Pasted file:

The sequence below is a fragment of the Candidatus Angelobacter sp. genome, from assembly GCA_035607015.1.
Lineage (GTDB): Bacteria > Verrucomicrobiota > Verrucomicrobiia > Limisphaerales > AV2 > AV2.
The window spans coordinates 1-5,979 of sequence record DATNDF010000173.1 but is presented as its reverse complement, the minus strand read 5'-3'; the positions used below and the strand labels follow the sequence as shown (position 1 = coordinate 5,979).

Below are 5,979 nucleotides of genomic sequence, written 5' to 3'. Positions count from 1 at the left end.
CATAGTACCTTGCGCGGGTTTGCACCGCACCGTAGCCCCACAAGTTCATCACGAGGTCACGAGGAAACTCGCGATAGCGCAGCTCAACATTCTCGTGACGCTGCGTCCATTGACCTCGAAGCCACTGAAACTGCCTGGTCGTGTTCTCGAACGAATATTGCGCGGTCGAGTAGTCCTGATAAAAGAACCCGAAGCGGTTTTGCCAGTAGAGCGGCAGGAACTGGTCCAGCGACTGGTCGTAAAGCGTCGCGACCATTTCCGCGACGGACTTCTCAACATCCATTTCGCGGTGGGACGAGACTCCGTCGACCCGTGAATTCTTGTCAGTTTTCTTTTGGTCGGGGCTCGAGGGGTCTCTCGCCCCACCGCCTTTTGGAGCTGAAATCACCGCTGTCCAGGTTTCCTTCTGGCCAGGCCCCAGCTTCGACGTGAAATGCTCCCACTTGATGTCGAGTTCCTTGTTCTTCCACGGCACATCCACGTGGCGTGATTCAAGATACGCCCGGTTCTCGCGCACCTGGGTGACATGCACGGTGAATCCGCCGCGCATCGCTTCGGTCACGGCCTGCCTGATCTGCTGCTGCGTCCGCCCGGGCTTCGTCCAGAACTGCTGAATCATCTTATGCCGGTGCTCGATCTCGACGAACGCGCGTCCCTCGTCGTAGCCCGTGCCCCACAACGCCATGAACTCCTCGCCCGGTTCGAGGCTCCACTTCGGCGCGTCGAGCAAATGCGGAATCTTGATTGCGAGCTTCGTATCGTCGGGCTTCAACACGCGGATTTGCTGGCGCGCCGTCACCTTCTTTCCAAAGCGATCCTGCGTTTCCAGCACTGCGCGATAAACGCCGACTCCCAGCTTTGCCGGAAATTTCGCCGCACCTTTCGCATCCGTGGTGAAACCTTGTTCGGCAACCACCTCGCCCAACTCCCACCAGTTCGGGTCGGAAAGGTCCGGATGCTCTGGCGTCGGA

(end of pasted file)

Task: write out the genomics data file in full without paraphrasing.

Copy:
The sequence below is a fragment of the Candidatus Angelobacter sp. genome, from assembly GCA_035607015.1.
Lineage (GTDB): Bacteria > Verrucomicrobiota > Verrucomicrobiia > Limisphaerales > AV2 > AV2.
The window spans coordinates 1-5,979 of sequence record DATNDF010000173.1 but is presented as its reverse complement, the minus strand read 5'-3'; the positions used below and the strand labels follow the sequence as shown (position 1 = coordinate 5,979).

Below are 5,979 nucleotides of genomic sequence, written 5' to 3'. Positions count from 1 at the left end.
CATAGTACCTTGCGCGGGTTTGCACCGCACCGTAGCCCCACAAGTTCATCACGAGGTCACGAGGAAACTCGCGATAGCGCAGCTCAACATTCTCGTGACGCTGCGTCCATTGACCTCGAAGCCACTGAAACTGCCTGGTCGTGTTCTCGAACGAATATTGCGCGGTCGAGTAGTCCTGATAAAAGAACCCGAAGCGGTTTTGCCAGTAGAGCGGCAGGAACTGGTCCAGCGACTGGTCGTAAAGCGTCGCGACCATTTCCGCGACGGACTTCTCAACATCCATTTCGCGGTGGGACGAGACTCCGTCGACCCGTGAATTCTTGTCAGTTTTCTTTTGGTCGGGGCTCGAGGGGTCTCTCGCCCCACCGCCTTTTGGAGCTGAAATCACCGCTGTCCAGGTTTCCTTCTGGCCAGGCCCCAGCTTCGACGTGAAATGCTCCCACTTGATGTCGAGTTCCTTGTTCTTCCACGGCACATCCACGTGGCGTGATTCAAGATACGCCCGGTTCTCGCGCACCTGGGTGACATGCACGGTGAATCCGCCGCGCATCGCTTCGGTCACGGCCTGCCTGATCTGCTGCTGCGTCCGCCCGGGCTTCGTCCAGAACTGCTGAATCATCTTATGCCGGTGCTCGATCTCGACGAACGCGCGTCCCTCGTCGTAGCCCGTGCCCCACAACGCCATGAACTCCTCGCCCGGTTCGAGGCTCCACTTCGGCGCGTCGAGCAAATGCGGAATCTTGATTGCGAGCTTCGTATCGTCGGGCTTCAACACGCGGATTTGCTGGCGCGCCGTCACCTTCTTTCCAAAGCGATCCTGCGTTTCCAGCACTGCGCGATAAACGCCGACTCCCAGCTTTGCCGGAAATTTCGCCGCACCTTTCGCATCCGTGGTGAAACCTTGTTCGGCAACCACCTCGCCCAACTCCCACCAGTTCGGGTCGGAAAGGTCCGGATGCTCTGGCGTCGGA